There is nothing new with my body. I wanted to update to let you all know that today I joined a gym in order to begin exercising regularly again. As I stated earlier in the thread, I will try to cut down on body fat to see if it will result in decreased compensatory sweating. As a rough estimate, I would say that I am around 15-17% body fat right now and will try to get down to 12%. I will update when I get close to the goal and/or feel I have some conclusive results.
In addition, I noticed the gym had a sauna in the locker room. In the spur of the moment, I decided to go in to test out my CS. As expected, after about 10-15 minutes in the sauna I was sweating heavily from my lower 2/3 while my upper 1/3 was completely dry. This gave me another idea which I would like to elaborate on:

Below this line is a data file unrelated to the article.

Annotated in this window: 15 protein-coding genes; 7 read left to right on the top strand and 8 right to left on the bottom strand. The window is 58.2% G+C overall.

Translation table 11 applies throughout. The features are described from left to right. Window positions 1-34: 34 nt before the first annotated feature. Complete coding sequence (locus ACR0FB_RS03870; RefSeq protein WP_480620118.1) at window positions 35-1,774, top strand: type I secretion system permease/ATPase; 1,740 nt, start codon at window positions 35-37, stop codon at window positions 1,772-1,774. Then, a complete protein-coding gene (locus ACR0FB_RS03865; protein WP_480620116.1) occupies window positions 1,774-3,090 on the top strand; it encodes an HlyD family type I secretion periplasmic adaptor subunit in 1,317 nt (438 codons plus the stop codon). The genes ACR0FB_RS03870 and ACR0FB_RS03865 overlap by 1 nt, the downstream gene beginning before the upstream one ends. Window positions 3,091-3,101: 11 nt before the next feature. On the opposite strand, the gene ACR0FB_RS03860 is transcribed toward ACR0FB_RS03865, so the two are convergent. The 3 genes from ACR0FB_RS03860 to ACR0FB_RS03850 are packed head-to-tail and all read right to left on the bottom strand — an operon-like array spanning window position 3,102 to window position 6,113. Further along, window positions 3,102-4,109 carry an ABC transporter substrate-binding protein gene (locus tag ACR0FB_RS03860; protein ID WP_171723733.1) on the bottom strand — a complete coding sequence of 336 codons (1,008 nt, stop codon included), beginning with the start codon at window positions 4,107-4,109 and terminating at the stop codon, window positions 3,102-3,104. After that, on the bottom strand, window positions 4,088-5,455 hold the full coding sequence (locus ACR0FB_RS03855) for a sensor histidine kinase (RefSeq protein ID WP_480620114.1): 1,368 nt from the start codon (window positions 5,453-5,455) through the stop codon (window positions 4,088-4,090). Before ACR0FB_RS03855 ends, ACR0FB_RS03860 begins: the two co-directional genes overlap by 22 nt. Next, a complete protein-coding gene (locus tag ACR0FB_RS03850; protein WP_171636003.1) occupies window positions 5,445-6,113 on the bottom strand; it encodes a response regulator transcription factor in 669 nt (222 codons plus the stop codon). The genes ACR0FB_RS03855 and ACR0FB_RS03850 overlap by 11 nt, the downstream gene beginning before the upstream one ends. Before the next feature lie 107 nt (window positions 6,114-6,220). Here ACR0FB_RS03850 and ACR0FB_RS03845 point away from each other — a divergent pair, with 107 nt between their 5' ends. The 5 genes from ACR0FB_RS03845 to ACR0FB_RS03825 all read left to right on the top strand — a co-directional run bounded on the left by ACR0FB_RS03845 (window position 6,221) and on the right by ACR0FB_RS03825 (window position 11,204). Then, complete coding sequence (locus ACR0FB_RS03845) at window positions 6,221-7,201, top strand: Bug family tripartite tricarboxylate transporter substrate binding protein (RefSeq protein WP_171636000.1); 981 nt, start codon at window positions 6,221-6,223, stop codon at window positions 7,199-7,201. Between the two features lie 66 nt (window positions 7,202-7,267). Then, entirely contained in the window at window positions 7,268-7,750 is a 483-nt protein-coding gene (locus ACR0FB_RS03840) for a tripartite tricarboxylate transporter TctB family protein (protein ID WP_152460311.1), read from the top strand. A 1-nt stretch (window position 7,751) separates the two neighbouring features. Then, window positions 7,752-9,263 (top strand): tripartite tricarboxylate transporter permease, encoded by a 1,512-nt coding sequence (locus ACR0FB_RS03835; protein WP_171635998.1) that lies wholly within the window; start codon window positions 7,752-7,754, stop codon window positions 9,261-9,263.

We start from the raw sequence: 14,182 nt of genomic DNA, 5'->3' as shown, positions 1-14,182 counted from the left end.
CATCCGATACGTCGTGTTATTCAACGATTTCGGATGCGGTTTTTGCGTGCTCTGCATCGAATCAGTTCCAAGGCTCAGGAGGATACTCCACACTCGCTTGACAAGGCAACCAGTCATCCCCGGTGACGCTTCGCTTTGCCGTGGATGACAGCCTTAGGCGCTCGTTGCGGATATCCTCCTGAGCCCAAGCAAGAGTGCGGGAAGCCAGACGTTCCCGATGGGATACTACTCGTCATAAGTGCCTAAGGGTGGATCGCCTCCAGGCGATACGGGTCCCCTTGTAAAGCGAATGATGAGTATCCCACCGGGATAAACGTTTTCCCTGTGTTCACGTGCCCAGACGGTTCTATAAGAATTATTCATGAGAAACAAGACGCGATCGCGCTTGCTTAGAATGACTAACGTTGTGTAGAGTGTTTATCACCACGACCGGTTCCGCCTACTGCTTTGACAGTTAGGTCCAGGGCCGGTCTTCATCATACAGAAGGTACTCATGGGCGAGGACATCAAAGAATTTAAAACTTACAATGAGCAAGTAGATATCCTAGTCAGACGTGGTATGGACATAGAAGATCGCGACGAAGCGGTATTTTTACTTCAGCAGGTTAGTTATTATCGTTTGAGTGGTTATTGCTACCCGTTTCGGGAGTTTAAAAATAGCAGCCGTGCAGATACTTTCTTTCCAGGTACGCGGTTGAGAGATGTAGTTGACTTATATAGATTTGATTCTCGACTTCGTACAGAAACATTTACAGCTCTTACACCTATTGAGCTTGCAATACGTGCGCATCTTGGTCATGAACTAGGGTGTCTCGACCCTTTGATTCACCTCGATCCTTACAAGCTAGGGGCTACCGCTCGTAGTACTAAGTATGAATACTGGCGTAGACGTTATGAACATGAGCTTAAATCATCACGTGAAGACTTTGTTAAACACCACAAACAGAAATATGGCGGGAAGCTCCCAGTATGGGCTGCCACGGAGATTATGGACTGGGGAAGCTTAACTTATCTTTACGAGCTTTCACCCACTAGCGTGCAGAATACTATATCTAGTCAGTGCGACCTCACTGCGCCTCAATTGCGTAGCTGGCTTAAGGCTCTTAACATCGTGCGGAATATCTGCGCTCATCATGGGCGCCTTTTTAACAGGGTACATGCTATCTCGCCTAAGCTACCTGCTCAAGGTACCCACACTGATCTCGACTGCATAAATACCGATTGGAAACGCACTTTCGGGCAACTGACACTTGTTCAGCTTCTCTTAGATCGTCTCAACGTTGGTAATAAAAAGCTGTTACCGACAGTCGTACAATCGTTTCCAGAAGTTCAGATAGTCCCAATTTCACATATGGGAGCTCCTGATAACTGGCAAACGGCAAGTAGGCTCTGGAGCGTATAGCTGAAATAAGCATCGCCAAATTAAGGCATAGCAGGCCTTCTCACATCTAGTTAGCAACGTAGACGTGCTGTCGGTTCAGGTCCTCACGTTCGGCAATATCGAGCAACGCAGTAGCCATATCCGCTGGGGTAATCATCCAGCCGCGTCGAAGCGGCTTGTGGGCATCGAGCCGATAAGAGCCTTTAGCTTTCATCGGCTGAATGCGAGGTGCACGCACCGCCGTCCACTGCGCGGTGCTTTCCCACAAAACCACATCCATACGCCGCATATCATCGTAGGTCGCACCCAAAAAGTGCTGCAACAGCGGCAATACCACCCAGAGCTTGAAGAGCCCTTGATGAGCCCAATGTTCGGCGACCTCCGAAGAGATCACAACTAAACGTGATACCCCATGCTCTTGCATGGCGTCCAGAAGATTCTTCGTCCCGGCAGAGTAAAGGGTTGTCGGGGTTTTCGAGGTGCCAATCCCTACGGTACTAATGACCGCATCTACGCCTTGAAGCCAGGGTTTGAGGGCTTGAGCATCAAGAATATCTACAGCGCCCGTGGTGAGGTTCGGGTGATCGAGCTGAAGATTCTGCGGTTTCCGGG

From what I gather about our sympathetic nervous systems, there is overlapping innervation of end-organs between the different sympathetic ganglia. For example T1, T2, T3, and T4 all go to various parts of the upper body and some of these ganglia innervate the same organs together (such as the heart). For us blushers, a T2 sympathectomy simply cuts communication between T1 and T2, but each of those ganglia continues to send nerve signals out to the rest of the upper body. Why does cutting communication between the two ganglia stop blushing and sweating in the upper body? I do not know and have not been able to find the answer in any medical textbooks. However, due to the overlapping responsibilities of the ganglia, I would make a conjecture that there is still sympathetic innervation to the upper body after ETS, but just NOT AS MUCH. So, in addition to my body fat experiment, I decided I will be doing another experiment to see if perhaps I can somehow restore SOME sweating to my upper body by going into the sauna regularly. My theory is that after a period of time of regular exposure to the sauna, the sensitivity of my upper body will slowly begin to adjust, to the lower sympathetic output it is receiving, enough to allow some sweating to occur. If successful, this would likely also restore the feedback mechanism going to the brain which might put a hamper on the compensatory sweating. Perhaps it will help with the extremely dry hands too. I will make an attempt to go into the sauna 3x/week, for 15-20 minutes each time, for a period of 6 months. It might be a long shot but we'll see what happens. I will keep you all updated on what I find.